A mother remains a mother


"Delete adjectives!" - That's one of the most important master tricks I teach in my writing seminars. I always say: "The 'bad disaster is not as bad as 'the disaster. In this case, the 'bad' steals the emphasis from the 'disaster'."

Actually, I should have said: "Delete superfluous adjectives!" Because if you differentiate or evaluate, you should, indeed must, use adjectives. My examples: “the red pants” or “the great book”. For this reason, the adjective "superfluous" is not superfluous in "Remove superfluous adjectives!" Because you shouldn't just delete all adjectives.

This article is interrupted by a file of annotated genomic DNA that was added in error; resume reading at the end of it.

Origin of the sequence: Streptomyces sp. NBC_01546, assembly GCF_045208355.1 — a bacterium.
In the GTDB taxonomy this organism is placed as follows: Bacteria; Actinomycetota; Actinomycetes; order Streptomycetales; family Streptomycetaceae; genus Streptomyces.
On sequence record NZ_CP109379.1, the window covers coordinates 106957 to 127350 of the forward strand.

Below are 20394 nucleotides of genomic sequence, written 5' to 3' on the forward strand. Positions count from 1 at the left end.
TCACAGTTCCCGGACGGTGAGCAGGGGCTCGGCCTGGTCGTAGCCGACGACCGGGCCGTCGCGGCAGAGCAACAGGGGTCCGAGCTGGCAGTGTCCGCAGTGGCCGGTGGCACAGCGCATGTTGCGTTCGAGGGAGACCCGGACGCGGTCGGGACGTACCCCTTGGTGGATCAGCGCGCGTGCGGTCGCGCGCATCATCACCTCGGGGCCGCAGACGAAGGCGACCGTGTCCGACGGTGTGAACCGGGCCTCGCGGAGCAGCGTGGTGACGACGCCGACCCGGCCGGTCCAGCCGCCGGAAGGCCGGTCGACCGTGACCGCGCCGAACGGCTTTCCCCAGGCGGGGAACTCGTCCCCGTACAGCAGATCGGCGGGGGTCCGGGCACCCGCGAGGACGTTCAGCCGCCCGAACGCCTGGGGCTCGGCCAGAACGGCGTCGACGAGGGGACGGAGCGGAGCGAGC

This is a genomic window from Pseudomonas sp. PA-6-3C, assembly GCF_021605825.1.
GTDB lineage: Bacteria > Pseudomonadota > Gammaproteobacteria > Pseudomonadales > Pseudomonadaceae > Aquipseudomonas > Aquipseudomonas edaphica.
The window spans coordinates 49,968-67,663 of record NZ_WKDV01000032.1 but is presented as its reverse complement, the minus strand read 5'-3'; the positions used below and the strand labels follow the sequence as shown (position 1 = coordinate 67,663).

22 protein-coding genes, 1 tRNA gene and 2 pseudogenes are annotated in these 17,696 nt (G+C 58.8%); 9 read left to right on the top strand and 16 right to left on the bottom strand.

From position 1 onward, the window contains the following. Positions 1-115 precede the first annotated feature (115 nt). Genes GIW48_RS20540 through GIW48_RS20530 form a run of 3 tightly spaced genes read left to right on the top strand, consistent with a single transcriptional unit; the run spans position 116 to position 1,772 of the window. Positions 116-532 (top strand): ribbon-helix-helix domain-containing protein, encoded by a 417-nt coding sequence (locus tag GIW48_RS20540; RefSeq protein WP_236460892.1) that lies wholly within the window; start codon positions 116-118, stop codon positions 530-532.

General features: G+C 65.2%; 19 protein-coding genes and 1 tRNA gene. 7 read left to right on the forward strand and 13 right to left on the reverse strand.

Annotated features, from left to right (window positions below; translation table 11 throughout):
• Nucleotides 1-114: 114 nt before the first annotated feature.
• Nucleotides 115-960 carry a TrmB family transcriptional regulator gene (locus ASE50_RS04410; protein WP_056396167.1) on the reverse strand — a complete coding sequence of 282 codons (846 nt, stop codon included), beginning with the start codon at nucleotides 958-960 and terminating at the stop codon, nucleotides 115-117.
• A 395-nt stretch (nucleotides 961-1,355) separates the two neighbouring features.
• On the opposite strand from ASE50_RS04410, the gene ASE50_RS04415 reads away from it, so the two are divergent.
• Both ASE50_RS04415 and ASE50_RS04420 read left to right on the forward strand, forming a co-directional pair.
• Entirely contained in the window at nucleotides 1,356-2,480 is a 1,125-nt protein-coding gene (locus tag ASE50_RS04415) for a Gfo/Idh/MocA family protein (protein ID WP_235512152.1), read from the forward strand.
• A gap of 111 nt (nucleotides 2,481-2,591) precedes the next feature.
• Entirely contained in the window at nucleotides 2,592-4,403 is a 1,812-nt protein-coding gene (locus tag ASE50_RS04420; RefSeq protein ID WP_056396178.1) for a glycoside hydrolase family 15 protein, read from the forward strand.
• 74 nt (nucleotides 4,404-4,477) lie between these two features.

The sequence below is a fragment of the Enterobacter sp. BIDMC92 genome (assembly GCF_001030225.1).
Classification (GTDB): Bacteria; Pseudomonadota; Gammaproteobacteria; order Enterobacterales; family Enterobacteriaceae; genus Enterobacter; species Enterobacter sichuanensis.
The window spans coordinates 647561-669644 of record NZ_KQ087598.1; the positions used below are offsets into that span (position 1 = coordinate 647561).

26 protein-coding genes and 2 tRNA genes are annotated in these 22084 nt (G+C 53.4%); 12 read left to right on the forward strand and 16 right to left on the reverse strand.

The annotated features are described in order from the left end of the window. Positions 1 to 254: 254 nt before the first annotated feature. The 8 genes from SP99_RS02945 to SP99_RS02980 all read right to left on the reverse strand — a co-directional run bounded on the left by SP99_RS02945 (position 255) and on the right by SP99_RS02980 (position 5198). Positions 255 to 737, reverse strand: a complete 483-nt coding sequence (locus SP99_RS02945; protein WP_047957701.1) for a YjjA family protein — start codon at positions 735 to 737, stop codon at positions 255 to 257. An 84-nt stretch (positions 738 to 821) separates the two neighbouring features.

As you see, I delayed saying what I wanted to say. Actually, I don't want to say it, just present it. A sentence from a short story by the American author Danzy Senna:

"No matter how badly, carelessly, halfheartedly, or unhappily one did it, you remained a mother. Bad mother, good mother, here mother, gone mother. The adjectives changed but the noun remained the same. You were a mother. There was no changing that."

  (Danzy Senna: You Are Free, in: Same: You are Free. Stories, New York, NY, 137-157, here: 146f.)

Needless to say, this short story is about a mother who gave her child up for adoption.

And yes, I too think she remains a mother, no matter what adjectives are ascribed to her. A mother remains a mother.

I see I've stayed general. So, I try again:

My mother remains my mother.

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